01:694:301 Lecture 21: Chapter 21 – ‘Glycogen Metabolism’ Revised

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Chapter 21‘Glycogen Metabolism’
Glucose is stored as a nonosmotically active polymer called glycogen
o Glycogen is
a readily mobilized storage form of glucose
o It is a large branched polymer of glucose residues that can be broken down to yield
glucose when energy is needed
! It is made of approx. 12 layers glucose molecules (as large as 40nm)
! Most of these residues are linked by α-1, 4–glycosidic linkages
! Branched at about every 10th residues α -1, 6–glycosidic linkages
o Doesn’t have as much energy as fatty acids; not as reduced
o Blood-glucose concentration maintained by glycogen " glucose
! Keeps brain fueled; which solely relies on glucose as fuel source
o This glucose is also provides energy during strenuous activities in absence O2
KNOW the structure of glycogen, and that it is found in the cyto of both liver/muscle cells.
o [] higher in liver but more is stored in muscle due to it’s greater mass
o Liver – maintain blood-glucose levels; meeting energy need entire cell
o Muscle regulated to meet energy need of muscle alone
KNOW that an average person has about 28 Cal of liver glycogen, 480 Cal of muscle glyc.
o One nutritional ‘Calorie’ equals one biochemical ‘kilocalorie’ (not in chapter)
o What do these numbers imply about the functions of glycogen in the body?
Glucose-6-phosphate is at a metabolic crossroad—KNOW the various ways that it can be
used (Fig. 21.4)
o G6P has three different fates: (1) Initial substrate for glycolysis; (2) Conversion into free
glucose for release bloodstream; (3) Processed by PPP " NADPH and ribose
The breakdown of glycogen involves the following:
o (a)
releasing glucose 1-P
o (b)
of glycogen for further breakdown, and
o (c)
glucose 1-P into glucose-6-P
Through allosteric responses, enzyme activity is adjusted to meet cell needs of cell
Regulation by hormones adjust glycogen metabolism to meet needs entire organism
Glycogen Phosphorylase is a complex and interesting enzyme which is discussed in chap.
o It is the key enzyme in breakdown of glycogen
o It cleaves its substrate by addition of Pi " glucose 1-P (
o Phosphorylase catalyzes removal glucosyl residues from non-reducing ends of glycogen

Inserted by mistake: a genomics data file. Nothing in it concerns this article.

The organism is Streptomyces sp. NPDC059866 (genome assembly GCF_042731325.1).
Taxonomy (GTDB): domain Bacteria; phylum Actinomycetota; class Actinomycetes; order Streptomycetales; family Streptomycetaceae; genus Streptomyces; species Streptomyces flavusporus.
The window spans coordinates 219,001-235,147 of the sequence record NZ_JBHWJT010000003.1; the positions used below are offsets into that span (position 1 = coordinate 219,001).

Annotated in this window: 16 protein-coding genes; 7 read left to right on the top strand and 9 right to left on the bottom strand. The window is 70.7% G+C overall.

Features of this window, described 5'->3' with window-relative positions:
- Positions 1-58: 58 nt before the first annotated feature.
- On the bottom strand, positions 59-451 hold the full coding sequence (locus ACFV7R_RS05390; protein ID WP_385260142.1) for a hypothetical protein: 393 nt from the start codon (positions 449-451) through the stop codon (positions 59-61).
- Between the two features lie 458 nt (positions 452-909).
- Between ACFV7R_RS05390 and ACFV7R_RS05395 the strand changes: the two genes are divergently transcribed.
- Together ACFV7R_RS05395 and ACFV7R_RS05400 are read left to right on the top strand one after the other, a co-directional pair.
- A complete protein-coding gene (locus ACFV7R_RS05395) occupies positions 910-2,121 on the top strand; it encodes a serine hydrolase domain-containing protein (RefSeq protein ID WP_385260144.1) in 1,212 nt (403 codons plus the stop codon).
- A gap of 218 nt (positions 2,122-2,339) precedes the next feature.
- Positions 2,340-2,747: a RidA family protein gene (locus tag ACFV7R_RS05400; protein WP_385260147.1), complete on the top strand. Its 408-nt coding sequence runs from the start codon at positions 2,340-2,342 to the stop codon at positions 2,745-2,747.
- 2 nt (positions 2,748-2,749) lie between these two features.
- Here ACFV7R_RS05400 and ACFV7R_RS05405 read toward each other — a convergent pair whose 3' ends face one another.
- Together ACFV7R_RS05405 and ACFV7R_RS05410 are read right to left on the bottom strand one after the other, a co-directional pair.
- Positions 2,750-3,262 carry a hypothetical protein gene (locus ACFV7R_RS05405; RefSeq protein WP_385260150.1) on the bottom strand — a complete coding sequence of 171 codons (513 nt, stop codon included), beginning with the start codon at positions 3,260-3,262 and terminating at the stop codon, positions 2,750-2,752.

(free –OH group C-4 end)
o Orthophosphate (Pi) splits glycosidic linkage b/w C-1 of terminal residue and adjacent C-4
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! Note that α C-1 configuration retained
o Phosphorlysis proceeded toward glycogen breakdown due to ratio Pi : glucose 1-P > 100
o This cleavage is ‘energetically advantageous’ " released sugar is already phosphorylated
o Other advantage for muscle cells is that G-1P doesn’t have transporters; can’t leave cell
o Note: Hydrolytic cleavage would give glucose (which would need to be phosphorylated to
enter glycolytic pathway – cost of ATP)
o Phosphorolysis requires an enzyme with an active site that excludes water, otherwise
hydrolysis would occur instead
! Phosphorylase is dimer containing 2 subunits:
carboxyl terminal domains
Amino terminal contains glycogen binding site which located in deep crevice
! The mechanism used to exclude water includes the following:
Carbonium ion intermediate
which is formed from glucose residue
This enzyme also requires the coenzyme pyridoxal phosphate (PLP)
o PLP forms Schiff-base linkage with lys side chain of phosphorylase
o 5’ phosphate group of PLP acts w/ Pi by serving as H+ donor/acceptor
! Pi donates H+ O attached to C-4 of glycogen while simultaneously
getting H+ from PLP
o Carbonium ion is then attacked Pi " G-1P (H+ returned to PLP)
o Note: separation b/w binding and catalytic site allows enzyme to phosphorylate many
residues w/o having to dis/re-associate after catalysis "
processive enzyme’
The remodeling is done by a bifunctional enzyme (in eukaryotes)—transferase and
debranching enzymes (619-620)
o After the release of 6 gluc per branch, phosphorylase halts…other enzymes are needed to
cleave α–1, 6–glycosidic linkages:
debranching (
–1,6 glucosidase
! These enyzmes (remodel) glycogen convert branched structure to linear paving the
way for further cleavage by phosphorlyase
o Transferase shifts block of 3 glucosyl residues from outer branch to another branch
! After this transfer, exposed glucose residue is hydrolyzed by debranching enzyme
o Note that the free glucose released by debranching enzyme represents about 10% of the
glucose released from catabolism of normal glycogen
Phosphoglucomutase converts Glucose 1-P into G6P
o This ‘mutase’ enzyme exchanges P-group with the substrate
o The catalytic site of active mutase contains a phosphorylated serine residue
! The P-group from serine is transferred to C-6 hydroxyl group " G-1, 6 BP
! The P-group on C-1 of intermediate is then put on serine residue " G6P and
regenerates enzyme
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